Race, Gender and Careers: Why ‘Stuffing the Pipeline’ Is Not Enough

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When Wharton operations and information management professor Katherine L. Milkman was earning her doctorate at Harvard University in business and computer science, it became clear that she would pursue a career as a professor. As she started looking around at job prospects, it also became evident that academia (particularly in her chosen field) was awash with white males. That’s when inspiration struck.

Milkman wanted to know how race and gender affect career mobility for young professionals, especially those entering career fields where they must be promoted to remain (e.g., law firms, universities, consulting firms). Looking for more than anecdotal evidence, Milkman collaborated with her graduate school mentor, Harvard Business School professor Kathleen L. McGinn, to co-author a research paper titled, “Looking Up and Looking Out: Career Mobility Effects of Demographic Similarity Among Professionals” (forthcoming in Organization Science).

“Most of my research is very selfish,” Milkman says. “My own experiences tend to lead to questions I find interesting. You observe the world around you, and it generates hypotheses. I started this work when I was a student. Kathleen and I were really interested in the phenomenon whereby people look for a role model who resembles them and how that search influences the decisions they make.”

Using five years of personnel data and employee interviews from a large national law firm, the professors were able to document what many in the working world already believe is true and what other past research has also suggested — the higher the number of female supervisors, the higher the probability of promotion for junior-level female employees. (There were too few minority supervisors to explore this pattern as a function of race.) Their research showed the same notion holds true for the probability of exit for junior-level women. That is, social cohesion between demographically similar junior and senior colleagues helps organizations retain young, upwardly mobile professionals.

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While there are obvious benefits associated with placing junior employees in work groups with senior mentors with whom they can identify, the professors found a perplexing side effect of clustering demographically similar junior lawyers. When work groups contained a high number of same-gender or same-race underrepresented minorities all hoping to become partners at the firm, these employees tended to leave in higher numbers because they perceived that the competition reduced their chances for promotion.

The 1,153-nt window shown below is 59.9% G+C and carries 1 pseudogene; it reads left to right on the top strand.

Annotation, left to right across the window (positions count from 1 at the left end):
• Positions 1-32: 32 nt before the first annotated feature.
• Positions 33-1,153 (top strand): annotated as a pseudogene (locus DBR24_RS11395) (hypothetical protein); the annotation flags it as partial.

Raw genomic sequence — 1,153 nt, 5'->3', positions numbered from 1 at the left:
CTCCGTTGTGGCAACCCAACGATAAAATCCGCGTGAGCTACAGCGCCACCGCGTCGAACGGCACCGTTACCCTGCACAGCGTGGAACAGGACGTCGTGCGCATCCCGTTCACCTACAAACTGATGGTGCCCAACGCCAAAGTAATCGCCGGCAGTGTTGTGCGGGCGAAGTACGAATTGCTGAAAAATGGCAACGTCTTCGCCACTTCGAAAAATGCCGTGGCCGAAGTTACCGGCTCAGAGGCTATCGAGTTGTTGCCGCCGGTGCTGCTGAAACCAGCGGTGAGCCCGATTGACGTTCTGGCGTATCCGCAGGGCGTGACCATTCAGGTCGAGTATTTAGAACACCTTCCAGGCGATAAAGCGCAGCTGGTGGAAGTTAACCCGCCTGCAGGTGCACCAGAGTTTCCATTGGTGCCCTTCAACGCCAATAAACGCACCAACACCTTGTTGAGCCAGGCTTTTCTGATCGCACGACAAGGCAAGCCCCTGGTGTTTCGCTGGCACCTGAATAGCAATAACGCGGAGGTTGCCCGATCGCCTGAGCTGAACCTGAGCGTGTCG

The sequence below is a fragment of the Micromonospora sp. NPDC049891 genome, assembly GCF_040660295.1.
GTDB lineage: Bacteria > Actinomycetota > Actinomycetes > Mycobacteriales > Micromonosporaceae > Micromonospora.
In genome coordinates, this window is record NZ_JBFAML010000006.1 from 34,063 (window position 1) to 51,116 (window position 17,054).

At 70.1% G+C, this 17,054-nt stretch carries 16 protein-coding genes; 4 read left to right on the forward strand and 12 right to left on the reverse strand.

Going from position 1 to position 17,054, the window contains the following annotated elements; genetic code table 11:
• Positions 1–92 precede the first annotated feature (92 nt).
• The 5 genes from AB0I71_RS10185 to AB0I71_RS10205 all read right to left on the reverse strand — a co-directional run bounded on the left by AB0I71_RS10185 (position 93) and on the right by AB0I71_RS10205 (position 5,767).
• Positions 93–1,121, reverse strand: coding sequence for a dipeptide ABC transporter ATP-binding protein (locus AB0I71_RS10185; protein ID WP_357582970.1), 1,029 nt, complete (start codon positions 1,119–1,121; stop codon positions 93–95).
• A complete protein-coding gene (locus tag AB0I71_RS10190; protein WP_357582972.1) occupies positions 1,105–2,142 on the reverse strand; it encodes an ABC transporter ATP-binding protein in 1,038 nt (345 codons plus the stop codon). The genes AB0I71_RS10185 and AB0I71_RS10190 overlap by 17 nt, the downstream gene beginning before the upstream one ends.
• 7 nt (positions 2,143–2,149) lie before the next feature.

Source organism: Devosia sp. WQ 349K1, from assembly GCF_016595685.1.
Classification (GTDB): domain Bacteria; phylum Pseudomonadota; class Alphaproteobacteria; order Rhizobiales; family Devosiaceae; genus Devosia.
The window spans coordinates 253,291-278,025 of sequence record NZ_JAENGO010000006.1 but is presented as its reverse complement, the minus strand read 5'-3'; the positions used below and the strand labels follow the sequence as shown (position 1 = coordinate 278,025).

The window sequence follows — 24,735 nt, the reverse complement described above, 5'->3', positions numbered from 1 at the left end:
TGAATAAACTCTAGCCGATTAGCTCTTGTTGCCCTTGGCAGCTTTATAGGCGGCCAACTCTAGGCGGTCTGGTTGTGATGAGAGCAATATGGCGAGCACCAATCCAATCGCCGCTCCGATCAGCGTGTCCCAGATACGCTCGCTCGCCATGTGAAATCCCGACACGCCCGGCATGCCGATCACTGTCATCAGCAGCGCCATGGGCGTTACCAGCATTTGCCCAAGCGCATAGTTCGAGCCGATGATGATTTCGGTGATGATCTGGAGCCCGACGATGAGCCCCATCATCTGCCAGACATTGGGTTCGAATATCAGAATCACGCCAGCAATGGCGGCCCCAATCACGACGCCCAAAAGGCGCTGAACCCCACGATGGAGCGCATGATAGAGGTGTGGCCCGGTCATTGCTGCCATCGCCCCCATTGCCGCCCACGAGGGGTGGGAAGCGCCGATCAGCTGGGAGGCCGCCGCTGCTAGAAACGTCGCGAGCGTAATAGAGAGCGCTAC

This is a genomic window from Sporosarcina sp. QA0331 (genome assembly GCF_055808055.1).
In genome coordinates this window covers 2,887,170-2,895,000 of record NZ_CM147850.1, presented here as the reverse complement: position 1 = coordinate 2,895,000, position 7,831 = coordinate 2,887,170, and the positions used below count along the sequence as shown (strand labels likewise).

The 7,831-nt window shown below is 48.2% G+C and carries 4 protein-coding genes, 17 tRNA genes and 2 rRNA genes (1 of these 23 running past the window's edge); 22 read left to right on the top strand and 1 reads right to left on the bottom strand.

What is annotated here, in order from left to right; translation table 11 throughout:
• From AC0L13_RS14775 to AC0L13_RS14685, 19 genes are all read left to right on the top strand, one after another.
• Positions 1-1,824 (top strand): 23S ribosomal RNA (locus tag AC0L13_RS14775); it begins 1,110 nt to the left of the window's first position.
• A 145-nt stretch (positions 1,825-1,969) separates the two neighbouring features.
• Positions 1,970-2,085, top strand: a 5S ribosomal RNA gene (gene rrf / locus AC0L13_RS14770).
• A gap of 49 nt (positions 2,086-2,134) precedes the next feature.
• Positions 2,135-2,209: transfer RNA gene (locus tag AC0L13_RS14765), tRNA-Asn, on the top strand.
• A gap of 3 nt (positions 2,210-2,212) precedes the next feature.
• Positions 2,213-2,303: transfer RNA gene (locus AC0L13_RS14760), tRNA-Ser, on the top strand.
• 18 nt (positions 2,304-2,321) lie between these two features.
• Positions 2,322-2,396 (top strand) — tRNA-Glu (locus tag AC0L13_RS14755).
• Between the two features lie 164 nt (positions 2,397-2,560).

“Our hypotheses pertaining to the benefits of mentoring are pretty straightforward,” Milkman notes. “What’s a bit more counter-intuitive and what we think is the big contribution of this work is this third hypothesis. Previous work suggested that you want [this type of work group] because it creates social cohesion, but there may actually be harmful effects to having more people who look like you demographically at the same level competing for a promotion.”

Grouping too many underrepresented employees (women and underrepresented minorities) often leads to structural marginalization, or “ghettoes” of low-power minority groups, according to the research. Underrepresented employees may begin asking themselves, “Am I the best woman or am I the best minority in the group, or should I just cut and run?” Milkman says.

“They may feel there are implicit quotas. There’s anxiety about that,” she adds. “Even if that’s not the case and the organization is not acting that way, if employees have that perception, it can lead to the same result.”

It’s interesting to note that the effect is also present when the pool of associates is composed largely of men. Male employees, like women and minorities, perceive that their chances of success are hampered by the presence of numerous other men, and they tend to leave the organization in larger numbers, Milkman states. “We really thought this was going to be the case only for minorities and women,” she says, referring to the third hypothesis. “We didn’t predict this would be such a strong phenomenon for men, but it affects them too.” However, the exit decisions of white and Asian employees are not impacted by working in groups with other white and Asian employees, whereas underrepresented minorities are significantly more likely to exit the firm if they work in groups with many other same-race minorities.

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‘Up or Out’

Milkman and McGinn believe professional service organizations — such as law, accounting and consulting firms, and academic institutions — shape some of society’s most vital resources and are important domains for examining issues of diversity. Despite their importance, inequalities by sex and race in the senior ranks of these organizations “remain rampant.” The professors point to a 2009 study that showed women made up 46% of associates but 19% of partners across U.S. law firms. Racial minorities fared worse, representing 20% of the lawyers across the country but only 6% of partners.

Milkman and McGinn focused their research on a law firm because of the “up or out” structure of such organizations. Within the firm they studied, junior associates had, on average, a nine-year window for promotion. By the 10th year, if an associate had not been promoted to partner, he or she left the firm. The professors analyzed five years of personnel data, including notes from exit interviews, on more than 600 employees. The data was released to them by the firm under a confidentiality agreement. The professors also followed up their quantitative analyses by interviewing some of the firm’s employees.

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